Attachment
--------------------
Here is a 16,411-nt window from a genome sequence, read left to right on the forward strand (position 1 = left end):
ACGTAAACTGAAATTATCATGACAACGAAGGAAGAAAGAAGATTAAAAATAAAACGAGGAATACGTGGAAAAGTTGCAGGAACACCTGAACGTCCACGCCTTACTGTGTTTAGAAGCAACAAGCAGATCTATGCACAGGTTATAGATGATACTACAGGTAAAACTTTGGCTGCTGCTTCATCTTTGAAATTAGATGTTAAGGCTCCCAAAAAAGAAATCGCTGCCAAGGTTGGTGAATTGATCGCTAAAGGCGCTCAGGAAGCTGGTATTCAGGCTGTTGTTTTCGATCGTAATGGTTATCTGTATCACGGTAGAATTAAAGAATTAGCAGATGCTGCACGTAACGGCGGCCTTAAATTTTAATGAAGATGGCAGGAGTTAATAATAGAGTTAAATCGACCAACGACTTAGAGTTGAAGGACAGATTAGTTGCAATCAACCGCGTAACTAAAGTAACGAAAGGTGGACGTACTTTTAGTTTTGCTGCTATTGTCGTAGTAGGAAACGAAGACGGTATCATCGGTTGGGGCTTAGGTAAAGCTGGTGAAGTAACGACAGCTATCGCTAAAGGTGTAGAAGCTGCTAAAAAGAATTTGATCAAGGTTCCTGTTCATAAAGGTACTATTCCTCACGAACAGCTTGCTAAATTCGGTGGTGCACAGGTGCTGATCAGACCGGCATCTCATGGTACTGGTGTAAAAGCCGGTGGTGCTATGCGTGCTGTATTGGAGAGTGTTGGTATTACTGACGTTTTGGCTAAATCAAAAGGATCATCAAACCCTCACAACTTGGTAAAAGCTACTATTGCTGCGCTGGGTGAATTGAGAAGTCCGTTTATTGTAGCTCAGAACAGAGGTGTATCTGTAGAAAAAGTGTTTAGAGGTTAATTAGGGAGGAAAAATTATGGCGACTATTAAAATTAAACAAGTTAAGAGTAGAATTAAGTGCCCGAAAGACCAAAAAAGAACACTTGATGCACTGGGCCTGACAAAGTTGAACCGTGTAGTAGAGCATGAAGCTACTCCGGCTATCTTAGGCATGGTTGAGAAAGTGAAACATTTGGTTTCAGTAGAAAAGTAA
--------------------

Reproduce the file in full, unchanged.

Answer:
Here is a 16,411-nt window from a genome sequence, read left to right on the forward strand (position 1 = left end):
ACGTAAACTGAAATTATCATGACAACGAAGGAAGAAAGAAGATTAAAAATAAAACGAGGAATACGTGGAAAAGTTGCAGGAACACCTGAACGTCCACGCCTTACTGTGTTTAGAAGCAACAAGCAGATCTATGCACAGGTTATAGATGATACTACAGGTAAAACTTTGGCTGCTGCTTCATCTTTGAAATTAGATGTTAAGGCTCCCAAAAAAGAAATCGCTGCCAAGGTTGGTGAATTGATCGCTAAAGGCGCTCAGGAAGCTGGTATTCAGGCTGTTGTTTTCGATCGTAATGGTTATCTGTATCACGGTAGAATTAAAGAATTAGCAGATGCTGCACGTAACGGCGGCCTTAAATTTTAATGAAGATGGCAGGAGTTAATAATAGAGTTAAATCGACCAACGACTTAGAGTTGAAGGACAGATTAGTTGCAATCAACCGCGTAACTAAAGTAACGAAAGGTGGACGTACTTTTAGTTTTGCTGCTATTGTCGTAGTAGGAAACGAAGACGGTATCATCGGTTGGGGCTTAGGTAAAGCTGGTGAAGTAACGACAGCTATCGCTAAAGGTGTAGAAGCTGCTAAAAAGAATTTGATCAAGGTTCCTGTTCATAAAGGTACTATTCCTCACGAACAGCTTGCTAAATTCGGTGGTGCACAGGTGCTGATCAGACCGGCATCTCATGGTACTGGTGTAAAAGCCGGTGGTGCTATGCGTGCTGTATTGGAGAGTGTTGGTATTACTGACGTTTTGGCTAAATCAAAAGGATCATCAAACCCTCACAACTTGGTAAAAGCTACTATTGCTGCGCTGGGTGAATTGAGAAGTCCGTTTATTGTAGCTCAGAACAGAGGTGTATCTGTAGAAAAAGTGTTTAGAGGTTAATTAGGGAGGAAAAATTATGGCGACTATTAAAATTAAACAAGTTAAGAGTAGAATTAAGTGCCCGAAAGACCAAAAAAGAACACTTGATGCACTGGGCCTGACAAAGTTGAACCGTGTAGTAGAGCATGAAGCTACTCCGGCTATCTTAGGCATGGTTGAGAAAGTGAAACATTTGGTTTCAGTAGAAAAGTAA